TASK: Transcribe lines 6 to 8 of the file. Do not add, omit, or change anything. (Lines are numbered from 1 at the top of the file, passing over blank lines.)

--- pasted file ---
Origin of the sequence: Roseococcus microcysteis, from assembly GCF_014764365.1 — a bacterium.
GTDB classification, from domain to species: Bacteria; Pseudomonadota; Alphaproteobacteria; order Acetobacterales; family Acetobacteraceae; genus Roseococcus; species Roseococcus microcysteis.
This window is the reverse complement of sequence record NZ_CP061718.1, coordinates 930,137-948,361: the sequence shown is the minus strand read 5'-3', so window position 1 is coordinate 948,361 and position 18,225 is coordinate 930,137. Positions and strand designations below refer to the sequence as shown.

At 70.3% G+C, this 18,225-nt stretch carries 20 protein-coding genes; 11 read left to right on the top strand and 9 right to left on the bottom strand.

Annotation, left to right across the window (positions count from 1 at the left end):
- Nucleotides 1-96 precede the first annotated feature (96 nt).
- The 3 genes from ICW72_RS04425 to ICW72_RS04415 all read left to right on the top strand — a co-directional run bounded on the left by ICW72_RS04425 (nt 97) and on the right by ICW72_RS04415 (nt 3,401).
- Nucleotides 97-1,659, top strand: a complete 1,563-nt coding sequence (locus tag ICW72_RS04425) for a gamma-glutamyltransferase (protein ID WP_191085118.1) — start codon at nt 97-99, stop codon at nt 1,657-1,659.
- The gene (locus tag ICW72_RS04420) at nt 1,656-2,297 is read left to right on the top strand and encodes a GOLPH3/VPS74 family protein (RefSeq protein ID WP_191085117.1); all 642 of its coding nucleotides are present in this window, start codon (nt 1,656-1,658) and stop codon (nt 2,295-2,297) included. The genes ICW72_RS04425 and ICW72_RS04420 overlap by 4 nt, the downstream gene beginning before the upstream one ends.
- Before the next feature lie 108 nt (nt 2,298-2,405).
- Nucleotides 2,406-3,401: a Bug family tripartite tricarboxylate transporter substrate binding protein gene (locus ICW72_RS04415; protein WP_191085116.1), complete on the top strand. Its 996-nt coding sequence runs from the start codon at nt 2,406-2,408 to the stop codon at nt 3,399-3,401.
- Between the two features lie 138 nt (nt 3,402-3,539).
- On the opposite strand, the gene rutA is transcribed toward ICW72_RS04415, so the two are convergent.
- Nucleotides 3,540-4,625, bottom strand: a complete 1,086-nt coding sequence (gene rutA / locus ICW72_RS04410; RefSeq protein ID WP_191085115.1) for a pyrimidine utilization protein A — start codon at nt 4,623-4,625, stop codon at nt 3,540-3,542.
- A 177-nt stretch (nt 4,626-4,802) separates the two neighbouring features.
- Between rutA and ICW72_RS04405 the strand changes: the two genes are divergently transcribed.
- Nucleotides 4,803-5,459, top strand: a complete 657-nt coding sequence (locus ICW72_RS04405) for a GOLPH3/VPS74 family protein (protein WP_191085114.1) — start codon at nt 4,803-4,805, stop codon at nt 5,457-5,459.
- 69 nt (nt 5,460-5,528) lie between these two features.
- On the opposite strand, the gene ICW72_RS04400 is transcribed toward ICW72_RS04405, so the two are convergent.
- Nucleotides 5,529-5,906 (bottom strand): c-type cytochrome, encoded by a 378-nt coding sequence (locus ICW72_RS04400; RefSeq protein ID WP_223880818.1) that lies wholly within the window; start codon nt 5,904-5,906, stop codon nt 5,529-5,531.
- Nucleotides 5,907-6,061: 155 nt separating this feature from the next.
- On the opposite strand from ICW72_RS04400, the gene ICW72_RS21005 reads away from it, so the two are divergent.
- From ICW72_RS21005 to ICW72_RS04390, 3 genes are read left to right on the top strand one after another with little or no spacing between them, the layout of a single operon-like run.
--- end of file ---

- Nucleotides 1-96 precede the first annotated feature (96 nt).
- The 3 genes from ICW72_RS04425 to ICW72_RS04415 all read left to right on the top strand — a co-directional run bounded on the left by ICW72_RS04425 (nt 97) and on the right by ICW72_RS04415 (nt 3,401).
- Nucleotides 97-1,659, top strand: a complete 1,563-nt coding sequence (locus tag ICW72_RS04425) for a gamma-glutamyltransferase (protein ID WP_191085118.1) — start codon at nt 97-99, stop codon at nt 1,657-1,659.